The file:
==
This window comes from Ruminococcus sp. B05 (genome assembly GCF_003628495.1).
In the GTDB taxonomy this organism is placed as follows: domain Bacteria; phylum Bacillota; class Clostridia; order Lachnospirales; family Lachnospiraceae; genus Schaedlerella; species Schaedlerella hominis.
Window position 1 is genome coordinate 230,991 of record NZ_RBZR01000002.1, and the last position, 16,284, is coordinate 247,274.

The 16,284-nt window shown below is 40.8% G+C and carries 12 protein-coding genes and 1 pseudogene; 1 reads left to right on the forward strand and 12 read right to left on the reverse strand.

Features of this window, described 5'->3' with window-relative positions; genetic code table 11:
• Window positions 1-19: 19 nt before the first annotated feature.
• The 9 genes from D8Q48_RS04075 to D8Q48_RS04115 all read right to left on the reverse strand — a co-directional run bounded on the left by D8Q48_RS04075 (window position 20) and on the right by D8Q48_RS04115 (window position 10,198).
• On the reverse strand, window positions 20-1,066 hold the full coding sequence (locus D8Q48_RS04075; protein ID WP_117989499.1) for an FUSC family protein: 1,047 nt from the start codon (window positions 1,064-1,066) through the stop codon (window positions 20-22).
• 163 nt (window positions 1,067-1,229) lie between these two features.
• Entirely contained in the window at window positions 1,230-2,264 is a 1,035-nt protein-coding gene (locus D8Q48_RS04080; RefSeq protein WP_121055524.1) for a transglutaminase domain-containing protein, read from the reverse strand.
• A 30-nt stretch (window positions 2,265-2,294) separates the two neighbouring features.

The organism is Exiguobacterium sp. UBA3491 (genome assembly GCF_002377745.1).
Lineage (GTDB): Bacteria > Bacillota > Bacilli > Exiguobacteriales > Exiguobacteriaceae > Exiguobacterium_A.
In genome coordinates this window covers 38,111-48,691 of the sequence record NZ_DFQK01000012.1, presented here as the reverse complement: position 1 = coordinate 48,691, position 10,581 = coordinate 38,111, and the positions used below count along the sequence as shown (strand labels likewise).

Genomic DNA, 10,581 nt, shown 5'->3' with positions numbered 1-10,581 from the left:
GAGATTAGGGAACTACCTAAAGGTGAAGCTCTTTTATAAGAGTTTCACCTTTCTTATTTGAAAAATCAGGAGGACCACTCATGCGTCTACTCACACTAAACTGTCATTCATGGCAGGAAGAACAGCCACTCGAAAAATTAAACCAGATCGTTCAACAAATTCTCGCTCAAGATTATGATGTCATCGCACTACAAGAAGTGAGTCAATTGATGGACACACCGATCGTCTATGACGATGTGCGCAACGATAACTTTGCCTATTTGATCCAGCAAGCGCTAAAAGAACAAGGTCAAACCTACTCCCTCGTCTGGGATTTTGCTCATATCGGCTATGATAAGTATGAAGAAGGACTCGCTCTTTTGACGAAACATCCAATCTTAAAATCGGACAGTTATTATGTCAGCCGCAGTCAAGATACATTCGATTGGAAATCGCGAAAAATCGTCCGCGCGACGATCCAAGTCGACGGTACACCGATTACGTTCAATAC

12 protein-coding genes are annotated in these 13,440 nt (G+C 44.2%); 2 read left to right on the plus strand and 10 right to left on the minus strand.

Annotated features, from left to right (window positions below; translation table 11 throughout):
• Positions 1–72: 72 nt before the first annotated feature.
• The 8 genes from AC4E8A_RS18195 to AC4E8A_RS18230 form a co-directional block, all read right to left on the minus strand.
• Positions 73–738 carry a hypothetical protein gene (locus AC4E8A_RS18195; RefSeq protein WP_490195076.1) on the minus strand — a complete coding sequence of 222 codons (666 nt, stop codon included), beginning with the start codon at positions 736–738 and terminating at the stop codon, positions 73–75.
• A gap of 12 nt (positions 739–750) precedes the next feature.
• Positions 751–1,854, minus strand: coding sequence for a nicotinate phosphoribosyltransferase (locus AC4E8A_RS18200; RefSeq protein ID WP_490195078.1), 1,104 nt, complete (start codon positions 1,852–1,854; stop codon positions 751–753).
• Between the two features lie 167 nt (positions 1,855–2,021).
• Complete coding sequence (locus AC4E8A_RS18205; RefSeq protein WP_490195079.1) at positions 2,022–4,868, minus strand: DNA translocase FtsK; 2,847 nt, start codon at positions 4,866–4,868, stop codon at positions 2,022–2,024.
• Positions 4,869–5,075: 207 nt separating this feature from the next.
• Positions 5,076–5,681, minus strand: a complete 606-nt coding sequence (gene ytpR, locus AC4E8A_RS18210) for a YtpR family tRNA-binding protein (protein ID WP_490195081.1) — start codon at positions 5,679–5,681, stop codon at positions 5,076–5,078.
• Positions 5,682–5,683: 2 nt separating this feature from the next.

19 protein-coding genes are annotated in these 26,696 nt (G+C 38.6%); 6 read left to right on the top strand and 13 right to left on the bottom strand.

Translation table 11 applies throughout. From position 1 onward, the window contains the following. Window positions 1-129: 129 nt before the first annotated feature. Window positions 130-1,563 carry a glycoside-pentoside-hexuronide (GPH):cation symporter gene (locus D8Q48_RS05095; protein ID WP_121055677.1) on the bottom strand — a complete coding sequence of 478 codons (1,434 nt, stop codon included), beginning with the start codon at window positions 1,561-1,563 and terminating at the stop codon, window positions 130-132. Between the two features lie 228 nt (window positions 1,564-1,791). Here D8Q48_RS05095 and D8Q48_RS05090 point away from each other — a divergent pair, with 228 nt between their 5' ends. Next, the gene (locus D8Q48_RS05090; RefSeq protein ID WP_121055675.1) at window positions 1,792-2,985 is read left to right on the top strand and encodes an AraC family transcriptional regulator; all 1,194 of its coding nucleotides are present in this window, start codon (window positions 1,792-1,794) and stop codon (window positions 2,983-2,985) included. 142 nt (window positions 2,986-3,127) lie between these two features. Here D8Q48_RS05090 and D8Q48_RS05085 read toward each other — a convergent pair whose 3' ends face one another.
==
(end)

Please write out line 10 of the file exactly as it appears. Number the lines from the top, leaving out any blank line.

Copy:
• Entirely contained in the window at window positions 1,230-2,264 is a 1,035-nt protein-coding gene (locus D8Q48_RS04080; RefSeq protein WP_121055524.1) for a transglutaminase domain-containing protein, read from the reverse strand.